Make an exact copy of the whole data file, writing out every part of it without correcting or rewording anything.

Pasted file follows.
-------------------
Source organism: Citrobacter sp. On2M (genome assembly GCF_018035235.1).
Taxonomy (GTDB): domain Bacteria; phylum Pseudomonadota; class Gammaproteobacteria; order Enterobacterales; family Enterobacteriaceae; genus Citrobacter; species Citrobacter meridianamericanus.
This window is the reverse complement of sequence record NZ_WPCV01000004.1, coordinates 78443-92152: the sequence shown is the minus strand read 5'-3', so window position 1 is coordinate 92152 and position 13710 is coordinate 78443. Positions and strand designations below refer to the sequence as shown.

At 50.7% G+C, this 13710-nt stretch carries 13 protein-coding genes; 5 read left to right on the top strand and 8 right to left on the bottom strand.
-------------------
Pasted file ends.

Source organism: Citrobacter sp. On2M (genome assembly GCF_018035235.1).
Taxonomy (GTDB): domain Bacteria; phylum Pseudomonadota; class Gammaproteobacteria; order Enterobacterales; family Enterobacteriaceae; genus Citrobacter; species Citrobacter meridianamericanus.
This window is the reverse complement of sequence record NZ_WPCV01000004.1, coordinates 78443-92152: the sequence shown is the minus strand read 5'-3', so window position 1 is coordinate 92152 and position 13710 is coordinate 78443. Positions and strand designations below refer to the sequence as shown.

At 50.7% G+C, this 13710-nt stretch carries 13 protein-coding genes; 5 read left to right on the top strand and 8 right to left on the bottom strand.